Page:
While Raphael made the first drafts all the way to the final cartoon in Florence, he finished the painting itself in Perugia. The artist had initially intended a Lamentation scene, based on a composition by his teacher Perugino, in which the Saviour’s dead body is lying on the ground and supported by the kneeling Marys. Under the impression of works by Luca Signorelli, Andrea Mantegna (c.1431-1506) and an ancient sarcophagus, however, Raphael changed the composition to make it far more dynamic. Here the body of Christ is carried to the grave in a kind of procession, moving from the right side to the left. The motifs of the bearers, which the artist studied on nude models, are inspired by figures by Michelangelo in the same way as the group of the Three Marys around the Mother of God, who has fallen faint. The three predella grisaille paintings, which depict the theological virtues, are presented in this exhibition. Charity in the centre refers to Atalanta Baglioni’s love for her murdered son and to the virtuous sincerity with which she condemned him for his own bloody deed in this feud.

‘Raphael’ - exhibition view. Photo: © artnovini.comRaphael in Rome -
The Stanza della Segnatura

In the second half of 1508 Raphael went to Rome, where great tasks awaited him. In November of the previous year, Pope Julius II (1443-1513) had moved into an apartment on the top floor of the Vatican Palace because he did not want to live in the chambers of his predecessor, the Borgia Pope Alexander VI (1431-1503), whom he hated. The decoration of the most magnificent parts of the new rooms, for which various artists including Luca Signorelli, Lorenzo Lotto (c. 1480-1556/57), Bramantino (Bartolomeo Suardi; c.1456 - c.1530), Sodoma (Giovanni Antonio Bazzi; 1477-1549) and Perugino were employed, began in late 1508. Raphael was also commissioned with the creation of a fresco, with which the pope was allegedly so impressed that he had the works by all the other masters removed and entrusted the young artist with the entire decoration of the Stanze (cf. model).

Raphael’s work began in the middle one of the three rooms, which housed Julius II’s private library and where the Supreme Tribunal of the Apostolic Signatura met during the reign of Paul III (1468-1549) to hear matters of clemency.

The themes of the four large mural paintings are defined by the traditional arrangement of the books in accordance with the four university faculties. The fresco of the Disputa refers to the subject of theology, the School of Athens to philosophy, the Parnassus to poetry, and the wall with the three cardinal virtues and the two scenes with the presentation of historical writings on law to jurisprudence.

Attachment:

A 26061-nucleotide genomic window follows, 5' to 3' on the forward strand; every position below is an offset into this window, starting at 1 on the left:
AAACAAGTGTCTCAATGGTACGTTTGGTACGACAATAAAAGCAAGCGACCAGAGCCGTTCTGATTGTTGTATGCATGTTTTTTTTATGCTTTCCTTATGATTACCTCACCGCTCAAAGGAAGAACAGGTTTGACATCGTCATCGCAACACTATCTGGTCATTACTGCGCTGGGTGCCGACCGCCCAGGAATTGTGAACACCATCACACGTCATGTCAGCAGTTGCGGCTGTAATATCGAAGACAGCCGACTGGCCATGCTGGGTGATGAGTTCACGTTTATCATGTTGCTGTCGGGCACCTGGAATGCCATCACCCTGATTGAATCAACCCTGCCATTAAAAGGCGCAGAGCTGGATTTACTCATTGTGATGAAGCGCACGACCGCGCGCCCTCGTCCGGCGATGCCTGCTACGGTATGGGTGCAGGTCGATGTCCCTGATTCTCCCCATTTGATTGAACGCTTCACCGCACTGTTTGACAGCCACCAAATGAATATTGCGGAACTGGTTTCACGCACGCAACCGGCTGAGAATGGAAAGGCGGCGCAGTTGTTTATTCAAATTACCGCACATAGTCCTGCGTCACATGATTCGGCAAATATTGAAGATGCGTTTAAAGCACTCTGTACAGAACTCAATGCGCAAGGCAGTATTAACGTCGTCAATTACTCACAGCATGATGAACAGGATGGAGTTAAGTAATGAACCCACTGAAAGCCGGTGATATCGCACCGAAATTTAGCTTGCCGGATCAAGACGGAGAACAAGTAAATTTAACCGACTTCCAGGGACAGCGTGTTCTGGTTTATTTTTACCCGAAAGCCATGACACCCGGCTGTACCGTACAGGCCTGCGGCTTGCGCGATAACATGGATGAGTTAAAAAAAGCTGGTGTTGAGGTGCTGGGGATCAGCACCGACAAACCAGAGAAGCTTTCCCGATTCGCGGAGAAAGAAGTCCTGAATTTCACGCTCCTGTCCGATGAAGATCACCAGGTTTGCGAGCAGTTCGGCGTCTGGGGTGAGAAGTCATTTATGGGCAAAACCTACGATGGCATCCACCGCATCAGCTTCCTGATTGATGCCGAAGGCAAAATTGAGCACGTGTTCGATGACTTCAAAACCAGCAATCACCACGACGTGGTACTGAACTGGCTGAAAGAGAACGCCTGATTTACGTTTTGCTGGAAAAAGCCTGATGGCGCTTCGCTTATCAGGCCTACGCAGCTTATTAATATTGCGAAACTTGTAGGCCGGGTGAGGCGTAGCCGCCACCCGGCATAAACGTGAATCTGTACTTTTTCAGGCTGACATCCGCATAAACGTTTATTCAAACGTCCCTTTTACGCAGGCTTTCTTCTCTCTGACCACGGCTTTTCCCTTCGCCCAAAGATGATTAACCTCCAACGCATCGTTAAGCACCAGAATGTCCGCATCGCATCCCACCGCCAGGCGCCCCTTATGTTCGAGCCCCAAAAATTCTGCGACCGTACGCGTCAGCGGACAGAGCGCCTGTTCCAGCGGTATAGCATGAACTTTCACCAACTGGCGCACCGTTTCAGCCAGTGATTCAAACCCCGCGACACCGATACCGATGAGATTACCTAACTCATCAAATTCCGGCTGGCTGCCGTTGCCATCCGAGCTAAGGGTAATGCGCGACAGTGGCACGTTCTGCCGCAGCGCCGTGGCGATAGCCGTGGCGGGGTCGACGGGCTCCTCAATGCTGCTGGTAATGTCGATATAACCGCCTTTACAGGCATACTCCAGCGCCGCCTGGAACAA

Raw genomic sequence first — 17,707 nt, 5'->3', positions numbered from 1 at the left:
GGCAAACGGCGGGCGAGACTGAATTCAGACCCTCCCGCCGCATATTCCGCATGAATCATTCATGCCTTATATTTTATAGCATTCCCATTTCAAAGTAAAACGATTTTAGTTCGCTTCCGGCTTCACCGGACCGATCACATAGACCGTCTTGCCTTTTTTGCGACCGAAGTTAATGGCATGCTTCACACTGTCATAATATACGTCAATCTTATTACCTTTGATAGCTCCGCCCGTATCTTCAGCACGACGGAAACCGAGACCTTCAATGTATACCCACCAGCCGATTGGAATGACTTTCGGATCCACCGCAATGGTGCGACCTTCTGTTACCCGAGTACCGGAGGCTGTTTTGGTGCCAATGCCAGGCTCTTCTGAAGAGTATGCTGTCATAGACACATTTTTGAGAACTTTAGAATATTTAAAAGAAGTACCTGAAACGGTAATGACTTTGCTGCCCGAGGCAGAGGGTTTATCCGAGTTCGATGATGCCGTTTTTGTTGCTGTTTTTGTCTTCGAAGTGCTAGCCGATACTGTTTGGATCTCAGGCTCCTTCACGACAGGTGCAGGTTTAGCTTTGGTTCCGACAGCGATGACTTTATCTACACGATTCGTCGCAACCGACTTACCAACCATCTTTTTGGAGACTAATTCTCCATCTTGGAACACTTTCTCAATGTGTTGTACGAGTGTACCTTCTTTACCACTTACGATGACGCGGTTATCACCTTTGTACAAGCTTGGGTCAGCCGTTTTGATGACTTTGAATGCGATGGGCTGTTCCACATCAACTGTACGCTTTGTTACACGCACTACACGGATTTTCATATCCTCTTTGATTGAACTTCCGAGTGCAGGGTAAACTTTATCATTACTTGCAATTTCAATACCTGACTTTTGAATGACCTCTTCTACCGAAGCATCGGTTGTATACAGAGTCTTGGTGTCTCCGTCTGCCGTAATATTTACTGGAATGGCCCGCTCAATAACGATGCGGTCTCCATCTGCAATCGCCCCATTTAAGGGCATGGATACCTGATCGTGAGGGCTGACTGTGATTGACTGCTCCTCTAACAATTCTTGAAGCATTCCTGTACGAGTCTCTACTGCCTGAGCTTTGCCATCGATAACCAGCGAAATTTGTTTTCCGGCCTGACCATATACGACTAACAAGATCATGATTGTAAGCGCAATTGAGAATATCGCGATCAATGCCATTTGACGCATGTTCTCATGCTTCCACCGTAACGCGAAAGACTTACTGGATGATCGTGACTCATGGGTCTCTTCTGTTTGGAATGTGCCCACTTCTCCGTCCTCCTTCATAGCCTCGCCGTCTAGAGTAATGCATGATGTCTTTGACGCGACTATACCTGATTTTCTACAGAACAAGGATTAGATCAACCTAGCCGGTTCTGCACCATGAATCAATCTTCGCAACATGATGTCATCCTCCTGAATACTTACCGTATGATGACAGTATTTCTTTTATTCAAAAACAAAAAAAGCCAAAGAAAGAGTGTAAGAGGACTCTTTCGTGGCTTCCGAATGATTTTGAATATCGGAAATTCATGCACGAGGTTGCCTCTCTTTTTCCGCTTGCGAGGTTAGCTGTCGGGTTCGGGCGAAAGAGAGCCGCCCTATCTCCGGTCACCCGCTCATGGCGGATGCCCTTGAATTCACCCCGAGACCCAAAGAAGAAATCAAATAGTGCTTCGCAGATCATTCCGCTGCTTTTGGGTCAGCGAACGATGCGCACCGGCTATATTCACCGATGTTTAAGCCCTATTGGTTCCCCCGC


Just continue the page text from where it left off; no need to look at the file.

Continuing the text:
To the vaulted ceiling previously decorated by Sodoma, Raphael added tondi with female allegorical figures and square scenes in the corners that also refer to the theme of the faculties. The paintings in the Stanza della Segnatura are Raphael’s most famous frescoes and key works of High-Renaissance art.

The Massacre of the Innocents

The genesis of Raphael’s master engraving of The Massacre of the Innocents can be retraced nearly seamlessly on the basis of the extant preliminary drawings. The point of departure is his study for The Judgement of Solomon from which he adopted the executioner and the woman with a child in her arms. Following further elaboration of the scene, the exceptional red-chalk drawing in Windsor Castle depicts the almost final dramatic positioning of the soldiers, who are mercilessly pursuing the women to wrest their children from them. Still blank is the place occupied by a fleeing woman on the left side of the engraving. In the red-chalk drawing in the Albertina, Raphael studied this mother, along with the executioner, on male models. The pen-and-ink drawing in Budapest is the final, finely executed study, which served Marcantonio Raimondi (c.1470/1482 - c.1534) as a model for his engraving. For the background with the Roman Ponte dei Quattro Capi, the artist probably made a separate, now lost, drawing.

Raphael created The Massacre of the Innocents, the first major work of his collaboration with Raimondi, especially for reproduction in the form of an engraving. The centre is occupied by a horrified, mother rushing forward, who represents the fear and unfathomable suffering of all the mothers. The figural pairs arranged around her form a circular movement, rotating anticlockwise up-and-down with increasing momentum.

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Последна промяна от Неделя, 12 Ноември 2017г. 22:33ч.